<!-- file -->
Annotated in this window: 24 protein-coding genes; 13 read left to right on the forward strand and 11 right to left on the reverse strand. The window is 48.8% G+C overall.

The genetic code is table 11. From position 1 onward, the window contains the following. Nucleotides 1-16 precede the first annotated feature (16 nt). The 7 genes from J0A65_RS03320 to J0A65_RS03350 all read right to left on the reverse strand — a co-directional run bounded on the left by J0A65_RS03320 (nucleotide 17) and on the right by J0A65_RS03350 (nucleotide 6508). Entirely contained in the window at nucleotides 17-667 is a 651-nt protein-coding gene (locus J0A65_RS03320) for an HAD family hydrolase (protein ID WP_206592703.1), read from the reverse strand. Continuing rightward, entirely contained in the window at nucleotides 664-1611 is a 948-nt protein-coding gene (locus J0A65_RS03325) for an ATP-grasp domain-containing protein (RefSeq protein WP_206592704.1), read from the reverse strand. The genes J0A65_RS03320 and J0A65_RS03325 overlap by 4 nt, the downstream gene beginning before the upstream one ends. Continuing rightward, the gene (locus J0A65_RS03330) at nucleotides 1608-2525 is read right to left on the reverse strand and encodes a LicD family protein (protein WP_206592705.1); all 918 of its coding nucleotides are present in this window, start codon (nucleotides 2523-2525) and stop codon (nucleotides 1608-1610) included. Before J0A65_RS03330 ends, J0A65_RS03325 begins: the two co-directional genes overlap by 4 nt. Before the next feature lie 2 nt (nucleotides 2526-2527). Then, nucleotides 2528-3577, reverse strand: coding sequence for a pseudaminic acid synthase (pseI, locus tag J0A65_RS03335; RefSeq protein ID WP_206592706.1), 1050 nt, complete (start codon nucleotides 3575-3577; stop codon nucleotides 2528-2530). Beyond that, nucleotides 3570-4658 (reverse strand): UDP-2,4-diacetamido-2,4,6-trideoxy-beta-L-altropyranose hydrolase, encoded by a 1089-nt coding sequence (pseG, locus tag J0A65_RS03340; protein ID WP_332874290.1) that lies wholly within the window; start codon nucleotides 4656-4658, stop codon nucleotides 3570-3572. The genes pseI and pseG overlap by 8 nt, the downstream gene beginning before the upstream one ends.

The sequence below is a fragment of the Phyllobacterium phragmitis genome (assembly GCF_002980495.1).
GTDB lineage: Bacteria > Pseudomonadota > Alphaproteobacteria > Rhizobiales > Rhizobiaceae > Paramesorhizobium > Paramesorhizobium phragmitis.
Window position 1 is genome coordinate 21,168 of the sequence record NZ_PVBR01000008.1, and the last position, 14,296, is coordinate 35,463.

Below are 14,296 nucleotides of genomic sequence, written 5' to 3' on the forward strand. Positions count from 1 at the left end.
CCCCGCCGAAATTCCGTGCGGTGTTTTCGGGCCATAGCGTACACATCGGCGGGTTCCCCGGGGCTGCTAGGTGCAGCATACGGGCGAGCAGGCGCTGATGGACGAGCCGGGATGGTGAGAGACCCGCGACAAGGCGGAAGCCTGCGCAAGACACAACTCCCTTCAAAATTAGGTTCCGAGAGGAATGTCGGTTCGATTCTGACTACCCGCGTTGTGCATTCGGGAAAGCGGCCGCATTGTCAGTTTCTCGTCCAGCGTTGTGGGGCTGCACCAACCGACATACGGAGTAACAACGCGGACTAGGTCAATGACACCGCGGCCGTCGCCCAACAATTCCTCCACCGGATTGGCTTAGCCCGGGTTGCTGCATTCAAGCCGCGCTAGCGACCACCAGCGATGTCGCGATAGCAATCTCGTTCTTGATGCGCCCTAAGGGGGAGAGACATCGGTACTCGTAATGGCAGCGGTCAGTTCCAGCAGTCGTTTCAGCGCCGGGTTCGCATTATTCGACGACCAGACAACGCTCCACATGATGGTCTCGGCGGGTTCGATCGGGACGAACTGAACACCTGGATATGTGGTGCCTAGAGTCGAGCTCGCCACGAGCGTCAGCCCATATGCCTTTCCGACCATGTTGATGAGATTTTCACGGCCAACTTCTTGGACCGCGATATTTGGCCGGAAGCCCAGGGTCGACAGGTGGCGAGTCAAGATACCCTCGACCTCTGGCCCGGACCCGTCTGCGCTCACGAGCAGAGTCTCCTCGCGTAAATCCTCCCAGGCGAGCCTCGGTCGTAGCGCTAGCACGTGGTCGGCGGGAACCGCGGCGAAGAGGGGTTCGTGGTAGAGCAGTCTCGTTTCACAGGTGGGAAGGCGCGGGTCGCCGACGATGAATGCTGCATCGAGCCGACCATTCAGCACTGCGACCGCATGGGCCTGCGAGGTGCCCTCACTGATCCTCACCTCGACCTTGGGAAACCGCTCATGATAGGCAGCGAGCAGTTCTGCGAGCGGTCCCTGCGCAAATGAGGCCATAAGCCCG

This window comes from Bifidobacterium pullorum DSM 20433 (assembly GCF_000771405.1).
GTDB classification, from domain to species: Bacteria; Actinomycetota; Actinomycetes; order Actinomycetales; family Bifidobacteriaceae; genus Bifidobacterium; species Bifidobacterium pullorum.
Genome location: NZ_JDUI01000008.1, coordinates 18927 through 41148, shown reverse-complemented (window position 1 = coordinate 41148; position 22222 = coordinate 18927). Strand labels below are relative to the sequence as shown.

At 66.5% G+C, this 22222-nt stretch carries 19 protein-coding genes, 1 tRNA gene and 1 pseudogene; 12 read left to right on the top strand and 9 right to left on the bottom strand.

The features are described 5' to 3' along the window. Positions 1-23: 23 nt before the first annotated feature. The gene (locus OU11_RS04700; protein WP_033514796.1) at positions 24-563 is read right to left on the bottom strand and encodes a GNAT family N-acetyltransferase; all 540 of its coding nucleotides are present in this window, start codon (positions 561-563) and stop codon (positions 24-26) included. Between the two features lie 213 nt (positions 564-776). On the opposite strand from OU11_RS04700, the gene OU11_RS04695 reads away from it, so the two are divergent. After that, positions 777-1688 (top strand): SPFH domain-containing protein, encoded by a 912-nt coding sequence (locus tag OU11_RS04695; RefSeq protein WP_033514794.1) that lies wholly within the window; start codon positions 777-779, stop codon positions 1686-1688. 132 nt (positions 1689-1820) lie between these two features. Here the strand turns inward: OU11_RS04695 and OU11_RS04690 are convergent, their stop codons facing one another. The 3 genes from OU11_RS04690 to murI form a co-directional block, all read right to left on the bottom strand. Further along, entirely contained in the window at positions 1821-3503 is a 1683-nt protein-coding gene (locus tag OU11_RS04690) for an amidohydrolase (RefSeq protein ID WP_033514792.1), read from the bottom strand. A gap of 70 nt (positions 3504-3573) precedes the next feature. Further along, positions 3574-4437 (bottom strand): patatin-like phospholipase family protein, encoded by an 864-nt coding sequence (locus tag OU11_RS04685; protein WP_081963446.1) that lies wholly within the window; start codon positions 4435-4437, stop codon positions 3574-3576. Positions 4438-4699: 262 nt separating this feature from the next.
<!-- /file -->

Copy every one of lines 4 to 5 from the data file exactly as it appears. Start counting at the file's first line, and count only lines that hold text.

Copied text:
GTDB lineage: Bacteria > Pseudomonadota > Alphaproteobacteria > Rhizobiales > Rhizobiaceae > Paramesorhizobium > Paramesorhizobium phragmitis.
Window position 1 is genome coordinate 21,168 of the sequence record NZ_PVBR01000008.1, and the last position, 14,296, is coordinate 35,463.